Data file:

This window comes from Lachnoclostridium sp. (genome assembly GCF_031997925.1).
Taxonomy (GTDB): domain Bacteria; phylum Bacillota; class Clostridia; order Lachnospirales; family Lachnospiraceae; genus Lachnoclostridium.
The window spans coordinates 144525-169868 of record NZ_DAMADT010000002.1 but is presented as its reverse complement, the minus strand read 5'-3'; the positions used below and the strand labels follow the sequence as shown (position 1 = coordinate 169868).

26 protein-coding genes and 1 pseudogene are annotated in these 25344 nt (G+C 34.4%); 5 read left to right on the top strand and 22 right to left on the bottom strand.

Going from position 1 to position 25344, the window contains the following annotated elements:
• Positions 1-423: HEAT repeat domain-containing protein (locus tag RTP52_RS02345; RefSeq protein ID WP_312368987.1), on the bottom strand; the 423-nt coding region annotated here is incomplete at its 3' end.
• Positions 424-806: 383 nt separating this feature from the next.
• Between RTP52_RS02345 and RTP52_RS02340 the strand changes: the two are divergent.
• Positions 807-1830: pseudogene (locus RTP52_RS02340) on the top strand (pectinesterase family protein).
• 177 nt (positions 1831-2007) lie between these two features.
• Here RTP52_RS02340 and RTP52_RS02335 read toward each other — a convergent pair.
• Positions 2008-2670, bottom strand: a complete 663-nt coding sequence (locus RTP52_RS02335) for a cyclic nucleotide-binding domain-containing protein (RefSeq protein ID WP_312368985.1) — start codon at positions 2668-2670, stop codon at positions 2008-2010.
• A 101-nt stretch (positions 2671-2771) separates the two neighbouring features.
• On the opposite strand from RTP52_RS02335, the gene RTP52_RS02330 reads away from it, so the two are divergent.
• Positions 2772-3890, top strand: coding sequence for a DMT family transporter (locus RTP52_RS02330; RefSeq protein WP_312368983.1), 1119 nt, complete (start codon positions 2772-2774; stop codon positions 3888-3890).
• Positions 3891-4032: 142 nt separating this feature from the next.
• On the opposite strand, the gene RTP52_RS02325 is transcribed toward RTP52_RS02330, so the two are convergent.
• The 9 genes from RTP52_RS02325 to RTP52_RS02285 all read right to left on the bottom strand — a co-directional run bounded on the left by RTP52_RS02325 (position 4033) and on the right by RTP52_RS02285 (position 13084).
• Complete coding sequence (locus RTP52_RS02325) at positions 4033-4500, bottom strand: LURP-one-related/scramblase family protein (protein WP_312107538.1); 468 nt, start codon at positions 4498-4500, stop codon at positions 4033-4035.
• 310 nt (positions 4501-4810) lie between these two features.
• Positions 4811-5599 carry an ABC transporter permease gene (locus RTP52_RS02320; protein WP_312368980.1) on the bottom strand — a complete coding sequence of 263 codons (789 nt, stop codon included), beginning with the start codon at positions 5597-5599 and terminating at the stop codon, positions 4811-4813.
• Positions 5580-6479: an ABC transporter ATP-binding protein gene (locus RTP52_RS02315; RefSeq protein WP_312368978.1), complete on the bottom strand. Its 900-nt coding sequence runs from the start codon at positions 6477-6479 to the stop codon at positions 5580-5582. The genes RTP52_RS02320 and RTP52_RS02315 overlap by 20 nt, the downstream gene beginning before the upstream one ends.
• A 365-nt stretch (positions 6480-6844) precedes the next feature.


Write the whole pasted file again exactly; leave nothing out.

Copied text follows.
This window comes from Lachnoclostridium sp. (genome assembly GCF_031997925.1).
Taxonomy (GTDB): domain Bacteria; phylum Bacillota; class Clostridia; order Lachnospirales; family Lachnospiraceae; genus Lachnoclostridium.
The window spans coordinates 144525-169868 of record NZ_DAMADT010000002.1 but is presented as its reverse complement, the minus strand read 5'-3'; the positions used below and the strand labels follow the sequence as shown (position 1 = coordinate 169868).

26 protein-coding genes and 1 pseudogene are annotated in these 25344 nt (G+C 34.4%); 5 read left to right on the top strand and 22 right to left on the bottom strand.

Going from position 1 to position 25344, the window contains the following annotated elements:
• Positions 1-423: HEAT repeat domain-containing protein (locus tag RTP52_RS02345; RefSeq protein ID WP_312368987.1), on the bottom strand; the 423-nt coding region annotated here is incomplete at its 3' end.
• Positions 424-806: 383 nt separating this feature from the next.
• Between RTP52_RS02345 and RTP52_RS02340 the strand changes: the two are divergent.
• Positions 807-1830: pseudogene (locus RTP52_RS02340) on the top strand (pectinesterase family protein).
• 177 nt (positions 1831-2007) lie between these two features.
• Here RTP52_RS02340 and RTP52_RS02335 read toward each other — a convergent pair.
• Positions 2008-2670, bottom strand: a complete 663-nt coding sequence (locus RTP52_RS02335) for a cyclic nucleotide-binding domain-containing protein (RefSeq protein ID WP_312368985.1) — start codon at positions 2668-2670, stop codon at positions 2008-2010.
• A 101-nt stretch (positions 2671-2771) separates the two neighbouring features.
• On the opposite strand from RTP52_RS02335, the gene RTP52_RS02330 reads away from it, so the two are divergent.
• Positions 2772-3890, top strand: coding sequence for a DMT family transporter (locus RTP52_RS02330; RefSeq protein WP_312368983.1), 1119 nt, complete (start codon positions 2772-2774; stop codon positions 3888-3890).
• Positions 3891-4032: 142 nt separating this feature from the next.
• On the opposite strand, the gene RTP52_RS02325 is transcribed toward RTP52_RS02330, so the two are convergent.
• The 9 genes from RTP52_RS02325 to RTP52_RS02285 all read right to left on the bottom strand — a co-directional run bounded on the left by RTP52_RS02325 (position 4033) and on the right by RTP52_RS02285 (position 13084).
• Complete coding sequence (locus RTP52_RS02325) at positions 4033-4500, bottom strand: LURP-one-related/scramblase family protein (protein WP_312107538.1); 468 nt, start codon at positions 4498-4500, stop codon at positions 4033-4035.
• 310 nt (positions 4501-4810) lie between these two features.
• Positions 4811-5599 carry an ABC transporter permease gene (locus RTP52_RS02320; protein WP_312368980.1) on the bottom strand — a complete coding sequence of 263 codons (789 nt, stop codon included), beginning with the start codon at positions 5597-5599 and terminating at the stop codon, positions 4811-4813.
• Positions 5580-6479: an ABC transporter ATP-binding protein gene (locus RTP52_RS02315; RefSeq protein WP_312368978.1), complete on the bottom strand. Its 900-nt coding sequence runs from the start codon at positions 6477-6479 to the stop codon at positions 5580-5582. The genes RTP52_RS02320 and RTP52_RS02315 overlap by 20 nt, the downstream gene beginning before the upstream one ends.
• A 365-nt stretch (positions 6480-6844) precedes the next feature.